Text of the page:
The Queen has sent her ‘best wishes’ to mark the 75th year of the BBC’s Woman’s Hour – before thanking the show for its ‘important work’ as an ‘advocate to women everywhere.’
In a special recorded message, Her Majesty, 94, said: ‘As you celebrate your 75th year, it is with great pleasure that I send my best wishes to the listeners and all those associated with Woman’s Hour.
During this time, you have witnessed and played a significant part in the evolving role of women across society, both here and around the world.
In this notable anniversary year, I wish you continued success in your important work as a friend, guide and advocate to women everywhere.’
The Queen has recorded a special message to mark the 75th year of the BBC’s Woman’s Hour. Pictured, Her Majesty records her annual Christmas broadcast in Windsor Castle
Emma Barnett (pictured), 35, has taken over the Radio 4 staple, which has aired since 1946
Imelda Staunton, who is set to play the Queen in the new series of The Crown, also appeared on the show alongside Spice Girl, Mel C.
When new host Emma Barnett, 35, asked whether she sees Her Majesty as a feminist icon, Imelda replied: ‘The Queen, I think she might be an original Spice Girl because girl power is what she became – the head of our state.
‘It’s the continuity of the Queen which has been so important in the last 60 years. She’s always been there. Because our society is like chuck that away, move on, move on, to have something, whether you’re a royalist or not, this person has got up and gone to work every day for 60 years and I admire that.’
All of the actresses, Olivia Colman and Claire Foy, say they don’t know if they could’ve done that day in day out – turning up and doing her duty. I feel that’s the aspect most important about her – it’s her ability to be there and be solid for everyone at all times.’
Speaking of how she has rehearsed for her upcoming role as the monarch, Imelda joked: ‘I was out in the garden with the dog and Jim came out and was like: “What are you doing?”
I said: “Did you hear me?” I was like a mad person wandering around just wittering on. I don’t even realise I’m doing it.’
Imelda Staunton (pictured), who is set to play the Queen in the new series of The Crown, also appeared on the show alongside Spice Girl, Mel C
Emma Barnett, 35, has taken take over the Radio 4 staple, which has aired since 1946 – and won rave reviews (pictured)
Imelda went on to reveal she met the Queen at a theatre in 1986, and was also an awarded an OBE by the monarch herself.
‘I also sang at her 90th birthday,’ she added. ‘There was Shirley Bassey, Kylie Minogue…and who?! The whole show was in the ring where they have horses in so I sang a song while Shetland ponies were doing a grand national in front of me!’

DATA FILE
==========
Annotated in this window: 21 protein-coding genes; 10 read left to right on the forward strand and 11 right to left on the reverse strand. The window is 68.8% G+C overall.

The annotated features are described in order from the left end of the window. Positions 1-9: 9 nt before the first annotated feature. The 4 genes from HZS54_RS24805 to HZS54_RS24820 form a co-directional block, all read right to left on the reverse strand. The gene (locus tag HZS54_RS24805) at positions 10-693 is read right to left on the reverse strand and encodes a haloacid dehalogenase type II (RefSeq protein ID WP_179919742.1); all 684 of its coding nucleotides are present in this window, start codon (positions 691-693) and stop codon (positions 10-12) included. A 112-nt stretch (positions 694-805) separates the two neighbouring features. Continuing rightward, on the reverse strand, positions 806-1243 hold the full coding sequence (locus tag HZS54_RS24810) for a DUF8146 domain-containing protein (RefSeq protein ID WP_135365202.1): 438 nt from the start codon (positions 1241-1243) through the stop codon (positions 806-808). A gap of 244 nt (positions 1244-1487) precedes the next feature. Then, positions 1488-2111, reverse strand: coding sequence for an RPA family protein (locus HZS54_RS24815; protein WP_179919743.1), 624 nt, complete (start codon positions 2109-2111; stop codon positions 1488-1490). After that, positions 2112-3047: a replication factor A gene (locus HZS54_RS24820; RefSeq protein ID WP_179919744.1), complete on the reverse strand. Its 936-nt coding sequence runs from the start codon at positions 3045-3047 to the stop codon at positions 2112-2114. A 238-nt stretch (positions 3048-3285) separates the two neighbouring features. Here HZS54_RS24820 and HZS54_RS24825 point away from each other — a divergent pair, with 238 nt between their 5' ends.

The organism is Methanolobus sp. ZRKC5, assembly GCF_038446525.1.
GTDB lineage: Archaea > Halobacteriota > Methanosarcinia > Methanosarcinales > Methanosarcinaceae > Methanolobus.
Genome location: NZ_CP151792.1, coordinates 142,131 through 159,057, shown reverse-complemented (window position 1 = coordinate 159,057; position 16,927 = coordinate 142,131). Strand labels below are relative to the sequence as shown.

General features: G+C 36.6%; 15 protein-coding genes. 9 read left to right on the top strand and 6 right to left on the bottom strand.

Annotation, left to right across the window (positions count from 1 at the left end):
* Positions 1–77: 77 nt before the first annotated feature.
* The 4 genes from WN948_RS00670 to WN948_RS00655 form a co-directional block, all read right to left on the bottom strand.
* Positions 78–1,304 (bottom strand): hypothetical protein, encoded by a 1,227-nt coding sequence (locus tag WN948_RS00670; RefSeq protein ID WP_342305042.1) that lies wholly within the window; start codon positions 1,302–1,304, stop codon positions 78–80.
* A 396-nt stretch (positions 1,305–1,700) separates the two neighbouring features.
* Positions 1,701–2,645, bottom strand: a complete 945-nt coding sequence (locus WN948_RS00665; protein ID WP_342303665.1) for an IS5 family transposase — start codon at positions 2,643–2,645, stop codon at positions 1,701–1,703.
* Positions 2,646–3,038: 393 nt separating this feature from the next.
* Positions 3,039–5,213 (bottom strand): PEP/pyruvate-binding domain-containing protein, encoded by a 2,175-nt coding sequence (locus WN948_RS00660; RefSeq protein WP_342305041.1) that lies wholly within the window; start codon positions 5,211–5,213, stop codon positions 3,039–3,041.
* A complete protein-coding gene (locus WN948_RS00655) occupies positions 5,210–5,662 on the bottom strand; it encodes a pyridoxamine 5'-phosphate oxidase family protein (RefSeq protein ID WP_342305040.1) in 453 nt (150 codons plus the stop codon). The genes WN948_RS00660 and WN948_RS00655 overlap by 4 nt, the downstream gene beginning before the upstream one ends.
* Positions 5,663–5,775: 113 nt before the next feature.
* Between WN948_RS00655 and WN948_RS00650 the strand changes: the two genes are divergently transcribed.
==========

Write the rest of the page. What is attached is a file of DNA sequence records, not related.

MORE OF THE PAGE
The actress also admitted she feels responsibility to get the role right.
‘I think my extra challenge, as if I need it, is that I’m doing the Queen we’re all more familiar with.’
‘With Claire Foy it was almost history, 40s or 50s. I feel like I’m playing one where people can be like: “Well she’s not like that.” The episode airs just days after Jane Garvey signed off her final Woman’s Hour broadcast after 13 years – declaring that the ‘show needs to move on and now it can’.
Emma has taken take over the Radio 4 staple, which has aired since 1946 – and won rave reviews.
‘Great job,’ wrote one, while a second penned: ‘Brilliant to hear you presenting this!’
A third added: ‘Lovely touch from the Queen. Welcome Emma Barnett…All good wishes, health, happiness & blessings to women everywhere, for the coming year #2021.’
After 13 years, broadcaster Jane Garvey (pictured) presented her final instalment of Woman’s Hour on New Year’s Eve
Jane, 56, told listeners: ‘During the course of these cataclysmic years on Woman’s Hour, I’ve learnt that actually, for all sorts of reasons, women have to be that bit better, we have to try harder (than men), it’s going to be a bit tougher for us.’
Dame Jenni Murray, 70, has also left the programme.
Jane said: ‘It’s not just a radio programme. It’s one of “the” radio programmes and I’ve had a chance to do it. The programme needs to move on and now it can.’
Last month she said it was in danger of focusing on topics such as the transgender debate at the expense of issues that mean most to listeners.
The radio host also said she did not think the audience believed the subject was the ‘most controversial or the most important thing we could be talking about’.
When she was asked by a listener whether it was time to have more interviews with transgender and gender-fluid people on the programme, she replied: ‘Well, in answer to that, over the last couple of years I have interviewed more trans-women than trans-men on Woman’s Hour.
‘So that tells you something and people need maybe to think a little bit about that.’
She added: ‘I have also been called anti-trans and anti-women. I’ve been called too feminist. I’ve been called not feminist enough.’
‘It is genuinely a very, very, difficult area. We are never going to please everybody listening when we talk about it.
‘I’d also have to say from a purely practical perspective, is this the issue that vexes our audience more than any other?
‘Do they think of it as the most controversial or the most important thing we could be talking about? No! I honestly don’t think they do.’